A ratchet device constructed in accordance with one embodiment of the present disclosure is depicted. The ratchet device includes a ratchet body having a handle and a ratchet head. The handle is reciprocably rotatable in first and second handle directions about an axis extending substantially normal to a major axis of the ratchet head. The ratchet device further includes an output member coupled to the ratchet head, wherein the output member is rotatable in a substantially constant output member direction when the handle is reciprocated between first and second handle directions.

This summary is provided to introduce a selection of concepts in a simplified form that are further described below in the Detailed Description. This summary is not intended to identify key features of the claimed subject matter, nor is it intended to be used as an aid in determining the scope of the claimed subject matter.

DESCRIPTION OF THE DRAWINGS

The foregoing aspects and many of the attendant advantages of this disclosure will become better understood by reference to the following detailed description, when taken in conjunction with the accompanying drawings, wherein:

FIG. 1 is an isometric view of the ratchet device;

FIG. 2 is an exploded isometric view of the ratchet device of FIG. 1;

FIG. 3 is a rear isometric view of the output gear and sun gear of the ratchet device of FIG. 1;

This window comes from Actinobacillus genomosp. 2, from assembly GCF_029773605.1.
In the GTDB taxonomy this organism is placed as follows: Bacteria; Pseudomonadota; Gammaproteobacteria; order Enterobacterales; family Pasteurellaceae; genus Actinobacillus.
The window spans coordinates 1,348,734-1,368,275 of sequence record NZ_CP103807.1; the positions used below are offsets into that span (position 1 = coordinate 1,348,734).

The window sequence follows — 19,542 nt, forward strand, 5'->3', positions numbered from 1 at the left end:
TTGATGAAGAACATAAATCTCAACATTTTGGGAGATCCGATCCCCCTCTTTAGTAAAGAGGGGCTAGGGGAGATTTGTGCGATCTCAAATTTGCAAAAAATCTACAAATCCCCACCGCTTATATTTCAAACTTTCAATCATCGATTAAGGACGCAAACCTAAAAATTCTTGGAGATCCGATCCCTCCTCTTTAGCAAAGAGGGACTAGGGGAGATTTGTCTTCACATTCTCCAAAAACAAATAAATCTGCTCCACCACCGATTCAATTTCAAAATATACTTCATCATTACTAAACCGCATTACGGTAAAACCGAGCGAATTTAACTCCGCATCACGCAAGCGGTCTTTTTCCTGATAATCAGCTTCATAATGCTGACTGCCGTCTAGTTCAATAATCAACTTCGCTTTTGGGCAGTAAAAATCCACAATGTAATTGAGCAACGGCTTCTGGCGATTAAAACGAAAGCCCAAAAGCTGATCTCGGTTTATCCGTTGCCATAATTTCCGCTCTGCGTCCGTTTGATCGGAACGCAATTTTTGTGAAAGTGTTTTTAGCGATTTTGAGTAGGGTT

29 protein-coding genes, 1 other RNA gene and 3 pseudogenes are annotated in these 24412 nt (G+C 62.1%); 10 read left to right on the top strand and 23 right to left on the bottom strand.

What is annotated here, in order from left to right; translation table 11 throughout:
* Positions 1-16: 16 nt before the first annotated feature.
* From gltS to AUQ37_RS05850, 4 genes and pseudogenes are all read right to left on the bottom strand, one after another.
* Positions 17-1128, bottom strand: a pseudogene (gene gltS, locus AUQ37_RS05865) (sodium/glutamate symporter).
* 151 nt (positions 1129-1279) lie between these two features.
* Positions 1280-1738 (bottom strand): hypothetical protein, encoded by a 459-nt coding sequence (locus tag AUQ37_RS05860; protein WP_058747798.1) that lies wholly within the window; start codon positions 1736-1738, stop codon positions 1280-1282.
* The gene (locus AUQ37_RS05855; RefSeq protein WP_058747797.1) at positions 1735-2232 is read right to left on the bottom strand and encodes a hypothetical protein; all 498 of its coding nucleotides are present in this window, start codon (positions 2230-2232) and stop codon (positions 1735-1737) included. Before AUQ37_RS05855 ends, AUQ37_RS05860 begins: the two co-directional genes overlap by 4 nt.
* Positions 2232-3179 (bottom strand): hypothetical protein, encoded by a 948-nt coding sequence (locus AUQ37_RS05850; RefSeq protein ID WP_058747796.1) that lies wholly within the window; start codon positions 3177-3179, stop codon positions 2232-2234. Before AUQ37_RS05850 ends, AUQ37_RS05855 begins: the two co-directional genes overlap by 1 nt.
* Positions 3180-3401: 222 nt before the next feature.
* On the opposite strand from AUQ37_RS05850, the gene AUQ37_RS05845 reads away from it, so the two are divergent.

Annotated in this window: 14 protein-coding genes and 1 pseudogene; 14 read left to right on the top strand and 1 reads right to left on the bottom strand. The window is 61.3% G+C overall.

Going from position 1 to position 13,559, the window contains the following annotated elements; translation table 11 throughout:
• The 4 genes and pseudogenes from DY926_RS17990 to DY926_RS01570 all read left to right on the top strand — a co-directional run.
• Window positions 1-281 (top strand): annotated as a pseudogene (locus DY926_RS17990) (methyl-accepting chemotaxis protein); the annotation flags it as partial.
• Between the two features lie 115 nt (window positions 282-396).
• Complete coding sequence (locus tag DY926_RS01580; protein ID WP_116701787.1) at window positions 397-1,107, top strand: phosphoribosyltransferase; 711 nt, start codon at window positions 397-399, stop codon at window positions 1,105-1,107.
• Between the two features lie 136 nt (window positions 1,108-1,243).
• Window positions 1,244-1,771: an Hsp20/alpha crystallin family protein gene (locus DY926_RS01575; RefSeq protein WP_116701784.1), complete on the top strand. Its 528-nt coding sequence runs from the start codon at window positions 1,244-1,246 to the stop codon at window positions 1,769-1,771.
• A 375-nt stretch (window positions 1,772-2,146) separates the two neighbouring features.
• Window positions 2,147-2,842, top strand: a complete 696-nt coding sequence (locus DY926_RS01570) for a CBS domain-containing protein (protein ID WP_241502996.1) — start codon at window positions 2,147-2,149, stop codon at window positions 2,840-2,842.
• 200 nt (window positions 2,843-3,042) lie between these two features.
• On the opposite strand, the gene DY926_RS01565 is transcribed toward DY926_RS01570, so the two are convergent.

FIG. 4 is a front view of a ratchet device with the switch member in the second position; and

FIG. 5 is a front view of a ratchet device of FIG. 4 with the switch member in the second position, wherein the output gear has been removed for clarity.

DETAILED DESCRIPTION

FIGS. 1-5 depict the preferred embodiment of a ratchet device 10. For ease of illustration and clarity, the ratchet device 10 is shown in a substantially vertical orientation, although it may be suitably used in any orientation, such as horizontal. Therefore, the terminology “front,” “rear”, “upper,” “lower”, etc. should be construed as descriptive and not limiting.

Referring to FIG. 1, the ratchet device 10 includes a ratchet body having a handle 12 and a ratchet head 16. The handle 12 may be any shape and size, but is preferably cylindrical in shape and of a size to enable a user to comfortably grip the handle 12 when using the ratcheting device 10. Coupled to upper portion of the handle 12 is a ratchet head 16 having a circular upper portion 14. Preferably, the handle 12 and the ratchet head 16 are formed as one piece, but it can be appreciated that the handle 12 and the ratchet head 16 may be formed separately and thereafter mated together.

Now referring to FIG. 2, the ratchet head 16 includes first and second counterbores 28 and 29 formed within the circular upper portion 14. The second counterbore 29 defines a counterbore surface 27, and a circular receiving hole 24 is formed therewithin. A third counterbore (not shown) is formed on the rear side of the circular upper portion 14.